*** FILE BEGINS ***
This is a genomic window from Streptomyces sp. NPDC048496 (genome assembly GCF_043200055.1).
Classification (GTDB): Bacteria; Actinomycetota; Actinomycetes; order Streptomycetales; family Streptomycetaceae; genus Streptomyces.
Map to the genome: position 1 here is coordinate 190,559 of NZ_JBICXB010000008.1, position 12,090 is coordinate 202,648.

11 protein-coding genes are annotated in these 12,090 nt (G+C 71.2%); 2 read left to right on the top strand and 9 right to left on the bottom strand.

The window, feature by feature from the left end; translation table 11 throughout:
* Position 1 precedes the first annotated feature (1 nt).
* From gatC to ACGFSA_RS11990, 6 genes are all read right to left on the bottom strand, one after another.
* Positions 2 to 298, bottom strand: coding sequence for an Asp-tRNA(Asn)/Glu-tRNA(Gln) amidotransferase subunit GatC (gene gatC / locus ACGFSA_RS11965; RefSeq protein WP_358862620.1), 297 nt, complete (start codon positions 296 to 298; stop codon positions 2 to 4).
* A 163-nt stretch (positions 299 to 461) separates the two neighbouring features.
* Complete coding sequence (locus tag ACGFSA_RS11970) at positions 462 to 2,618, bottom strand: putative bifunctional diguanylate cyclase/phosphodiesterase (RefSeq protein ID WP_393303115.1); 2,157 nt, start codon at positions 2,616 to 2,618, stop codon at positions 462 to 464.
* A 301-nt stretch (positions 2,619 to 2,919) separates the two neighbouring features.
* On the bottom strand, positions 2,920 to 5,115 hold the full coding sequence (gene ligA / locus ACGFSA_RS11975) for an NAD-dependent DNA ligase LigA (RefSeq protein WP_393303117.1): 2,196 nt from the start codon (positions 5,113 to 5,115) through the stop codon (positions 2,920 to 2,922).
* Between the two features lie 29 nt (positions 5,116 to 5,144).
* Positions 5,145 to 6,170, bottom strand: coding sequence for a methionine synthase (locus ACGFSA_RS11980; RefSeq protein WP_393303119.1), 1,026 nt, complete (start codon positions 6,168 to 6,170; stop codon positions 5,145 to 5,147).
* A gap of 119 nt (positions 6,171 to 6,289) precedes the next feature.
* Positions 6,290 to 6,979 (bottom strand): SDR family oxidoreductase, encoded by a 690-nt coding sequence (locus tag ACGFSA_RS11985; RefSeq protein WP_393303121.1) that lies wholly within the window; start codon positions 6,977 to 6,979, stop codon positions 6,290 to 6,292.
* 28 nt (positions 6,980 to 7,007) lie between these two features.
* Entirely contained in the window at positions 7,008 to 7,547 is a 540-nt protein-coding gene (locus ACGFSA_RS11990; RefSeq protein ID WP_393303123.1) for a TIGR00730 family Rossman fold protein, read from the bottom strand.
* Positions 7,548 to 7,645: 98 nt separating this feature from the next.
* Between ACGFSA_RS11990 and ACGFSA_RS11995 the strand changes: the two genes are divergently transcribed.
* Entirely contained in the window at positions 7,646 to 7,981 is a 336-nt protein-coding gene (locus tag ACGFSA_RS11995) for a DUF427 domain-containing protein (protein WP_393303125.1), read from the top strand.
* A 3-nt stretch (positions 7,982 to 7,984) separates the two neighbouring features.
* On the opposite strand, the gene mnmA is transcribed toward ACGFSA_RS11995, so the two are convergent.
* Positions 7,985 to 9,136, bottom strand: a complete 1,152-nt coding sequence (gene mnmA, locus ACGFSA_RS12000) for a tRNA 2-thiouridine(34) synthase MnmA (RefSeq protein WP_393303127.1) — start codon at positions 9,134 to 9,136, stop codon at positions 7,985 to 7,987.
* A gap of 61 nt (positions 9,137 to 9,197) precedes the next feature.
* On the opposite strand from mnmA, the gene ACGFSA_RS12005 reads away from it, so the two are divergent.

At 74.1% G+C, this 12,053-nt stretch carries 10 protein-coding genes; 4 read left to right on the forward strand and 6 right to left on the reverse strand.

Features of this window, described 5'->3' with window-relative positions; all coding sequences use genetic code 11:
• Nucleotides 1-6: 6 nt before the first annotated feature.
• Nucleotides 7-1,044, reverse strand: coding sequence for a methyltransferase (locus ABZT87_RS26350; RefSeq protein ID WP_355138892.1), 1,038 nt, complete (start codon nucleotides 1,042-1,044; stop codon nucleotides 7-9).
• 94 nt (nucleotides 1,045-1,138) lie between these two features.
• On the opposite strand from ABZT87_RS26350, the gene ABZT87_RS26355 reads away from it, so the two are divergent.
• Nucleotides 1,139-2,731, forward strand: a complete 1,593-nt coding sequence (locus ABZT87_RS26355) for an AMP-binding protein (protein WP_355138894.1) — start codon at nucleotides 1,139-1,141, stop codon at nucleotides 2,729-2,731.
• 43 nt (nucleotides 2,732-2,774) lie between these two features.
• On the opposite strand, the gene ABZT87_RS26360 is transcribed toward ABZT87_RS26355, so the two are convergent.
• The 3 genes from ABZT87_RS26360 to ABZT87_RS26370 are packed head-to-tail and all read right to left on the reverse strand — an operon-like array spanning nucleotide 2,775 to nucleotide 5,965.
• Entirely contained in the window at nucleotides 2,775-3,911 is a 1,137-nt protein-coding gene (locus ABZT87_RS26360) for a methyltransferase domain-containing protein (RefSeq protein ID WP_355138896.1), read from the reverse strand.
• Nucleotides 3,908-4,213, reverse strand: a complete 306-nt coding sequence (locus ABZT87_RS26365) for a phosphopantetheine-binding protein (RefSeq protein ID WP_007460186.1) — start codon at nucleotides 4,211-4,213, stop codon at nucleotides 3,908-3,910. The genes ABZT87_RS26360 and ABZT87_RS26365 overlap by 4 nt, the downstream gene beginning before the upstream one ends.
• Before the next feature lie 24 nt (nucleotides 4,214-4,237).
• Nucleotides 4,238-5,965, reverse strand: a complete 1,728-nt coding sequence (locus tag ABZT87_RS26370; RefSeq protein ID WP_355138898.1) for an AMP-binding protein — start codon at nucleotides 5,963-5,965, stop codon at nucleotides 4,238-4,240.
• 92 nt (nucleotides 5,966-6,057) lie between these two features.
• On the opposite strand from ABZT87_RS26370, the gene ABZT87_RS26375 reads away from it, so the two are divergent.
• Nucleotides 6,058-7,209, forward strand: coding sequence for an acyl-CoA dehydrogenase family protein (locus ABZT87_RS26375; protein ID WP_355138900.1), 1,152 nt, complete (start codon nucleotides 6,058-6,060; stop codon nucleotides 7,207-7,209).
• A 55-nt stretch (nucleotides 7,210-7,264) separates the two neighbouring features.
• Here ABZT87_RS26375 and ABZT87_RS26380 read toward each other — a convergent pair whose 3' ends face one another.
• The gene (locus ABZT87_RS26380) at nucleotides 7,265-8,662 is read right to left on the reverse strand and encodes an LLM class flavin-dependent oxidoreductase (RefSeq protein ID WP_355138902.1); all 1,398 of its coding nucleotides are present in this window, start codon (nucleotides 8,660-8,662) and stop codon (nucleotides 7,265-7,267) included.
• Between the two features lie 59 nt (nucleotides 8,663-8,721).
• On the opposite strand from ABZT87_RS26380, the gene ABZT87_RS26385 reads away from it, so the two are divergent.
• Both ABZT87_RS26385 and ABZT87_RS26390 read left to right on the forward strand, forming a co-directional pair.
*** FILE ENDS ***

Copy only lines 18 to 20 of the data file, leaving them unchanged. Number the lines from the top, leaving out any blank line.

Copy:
* Entirely contained in the window at positions 7,008 to 7,547 is a 540-nt protein-coding gene (locus ACGFSA_RS11990; RefSeq protein ID WP_393303123.1) for a TIGR00730 family Rossman fold protein, read from the bottom strand.
* Positions 7,548 to 7,645: 98 nt separating this feature from the next.
* Between ACGFSA_RS11990 and ACGFSA_RS11995 the strand changes: the two genes are divergently transcribed.